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Securing our 'smart' devices

October 31, 2017

Hackers can use connected "smart" devices to conduct cyberattacks on our infrastructure.

As we round out Cybersecurity Awareness Month, here are some tips to protect your devices.

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We want to thank Stay Safe Online for this post's content. If you want even more help, visit our cybersecurity tips page, or download the STOP. THINK. CONNECT. toolkit.

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Securing our 'things'

DON'T GET TRAPPED IN A BOTNET

Vulnerable Internet-connected devices are the perfect targets for cyber criminals. Hackers can manipulate our "smart" devices into becoming an army of "bots." This army can then be used to conduct large, coordinated attacks that often inflict major damage.

Last year, cyber criminals took down a big chunk of the Internet for most of the Northeast. They did this by directing a "botnet army" at a New Hampshire Internet infrastructure company. These criminals used a vulnerability found in video cameras.

With the benefits of increased connectivity come the challenges of increased risk. Cyber criminals are evolving and so should we. By protecting our "smart" devices and practicing safe online habits, we can keep our connected systems safe.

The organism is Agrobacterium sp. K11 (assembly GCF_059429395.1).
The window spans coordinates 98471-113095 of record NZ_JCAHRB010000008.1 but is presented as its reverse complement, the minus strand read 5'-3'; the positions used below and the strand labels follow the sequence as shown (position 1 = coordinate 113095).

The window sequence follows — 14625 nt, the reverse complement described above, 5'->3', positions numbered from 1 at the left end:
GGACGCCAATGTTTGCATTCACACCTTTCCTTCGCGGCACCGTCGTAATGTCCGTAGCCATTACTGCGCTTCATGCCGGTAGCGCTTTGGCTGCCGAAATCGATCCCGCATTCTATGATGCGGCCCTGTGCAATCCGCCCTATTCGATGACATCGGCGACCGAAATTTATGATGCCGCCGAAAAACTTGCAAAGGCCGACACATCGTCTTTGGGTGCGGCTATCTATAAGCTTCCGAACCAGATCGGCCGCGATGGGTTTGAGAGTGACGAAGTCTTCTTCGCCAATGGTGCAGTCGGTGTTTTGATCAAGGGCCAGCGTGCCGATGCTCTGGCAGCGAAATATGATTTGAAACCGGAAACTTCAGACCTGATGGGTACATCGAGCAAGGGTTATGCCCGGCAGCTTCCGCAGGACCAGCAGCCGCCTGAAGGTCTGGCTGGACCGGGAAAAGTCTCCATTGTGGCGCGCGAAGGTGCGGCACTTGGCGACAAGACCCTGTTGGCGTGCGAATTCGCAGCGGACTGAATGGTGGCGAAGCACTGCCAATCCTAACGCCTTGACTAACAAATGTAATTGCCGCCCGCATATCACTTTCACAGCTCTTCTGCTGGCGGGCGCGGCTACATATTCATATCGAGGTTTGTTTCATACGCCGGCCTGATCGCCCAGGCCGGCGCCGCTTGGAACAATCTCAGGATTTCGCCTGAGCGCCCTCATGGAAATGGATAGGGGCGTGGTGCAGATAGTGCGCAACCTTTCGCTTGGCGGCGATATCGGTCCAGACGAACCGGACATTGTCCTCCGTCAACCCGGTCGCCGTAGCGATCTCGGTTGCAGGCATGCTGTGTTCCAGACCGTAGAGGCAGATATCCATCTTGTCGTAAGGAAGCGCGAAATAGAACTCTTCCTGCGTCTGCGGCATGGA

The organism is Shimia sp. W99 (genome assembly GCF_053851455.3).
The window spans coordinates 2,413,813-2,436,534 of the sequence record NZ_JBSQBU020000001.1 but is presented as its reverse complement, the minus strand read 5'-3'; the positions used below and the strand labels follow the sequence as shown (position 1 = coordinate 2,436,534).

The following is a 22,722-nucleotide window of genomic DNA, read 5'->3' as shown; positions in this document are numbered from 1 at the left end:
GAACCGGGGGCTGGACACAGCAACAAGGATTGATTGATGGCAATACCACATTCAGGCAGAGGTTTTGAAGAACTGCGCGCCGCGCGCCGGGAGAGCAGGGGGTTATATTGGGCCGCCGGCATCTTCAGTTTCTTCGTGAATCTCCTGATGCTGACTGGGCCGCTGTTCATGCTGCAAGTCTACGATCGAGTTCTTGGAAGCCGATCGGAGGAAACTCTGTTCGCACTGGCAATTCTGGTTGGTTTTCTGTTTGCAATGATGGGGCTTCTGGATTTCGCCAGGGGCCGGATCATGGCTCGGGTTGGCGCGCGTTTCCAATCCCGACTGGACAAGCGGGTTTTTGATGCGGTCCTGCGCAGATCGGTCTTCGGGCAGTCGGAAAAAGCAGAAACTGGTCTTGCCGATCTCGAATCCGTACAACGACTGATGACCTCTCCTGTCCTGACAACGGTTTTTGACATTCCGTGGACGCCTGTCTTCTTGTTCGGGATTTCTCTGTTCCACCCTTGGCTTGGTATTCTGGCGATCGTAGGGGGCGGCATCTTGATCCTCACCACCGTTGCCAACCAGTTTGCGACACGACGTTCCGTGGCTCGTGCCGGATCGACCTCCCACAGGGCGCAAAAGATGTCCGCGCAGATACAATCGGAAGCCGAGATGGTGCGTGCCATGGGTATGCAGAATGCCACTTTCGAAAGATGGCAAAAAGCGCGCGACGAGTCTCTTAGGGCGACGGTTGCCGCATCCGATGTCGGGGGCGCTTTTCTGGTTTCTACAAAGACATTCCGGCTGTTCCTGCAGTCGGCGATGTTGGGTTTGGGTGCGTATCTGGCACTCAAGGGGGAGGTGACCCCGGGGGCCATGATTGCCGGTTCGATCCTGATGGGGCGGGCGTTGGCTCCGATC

SECURE YOUR "SMART' DEVICES:
  1. Secure an Internet-connected device right after you buy it. Before setting up your new device, visit the manufacturer’s website. You should download any new security patches and updates to the software and apply them. Always reset a default password to your own unique, complex, and secure password. Do this for ALL web-enabled devices.
  2. You should also consider turning off features that allow devices to talk to each other:

    Disable Universal Plug-and-Play (UPnP)
    The UPnP comes enabled by default in every "smart" device. But, using it creates a hole in your router's security. This could allow malware to infiltrate any part of your local network.

    Turn off Bluetooth
    A new report reveals attackers were able to gain access to 5.3 billion devices via Bluetooth. Many wearable devices need a Bluetooth connection to sync data with a smartphone. Consider syncing your data manually.

  3. Verify your apps. Only download apps from trusted vendors.

More cybersecurity tips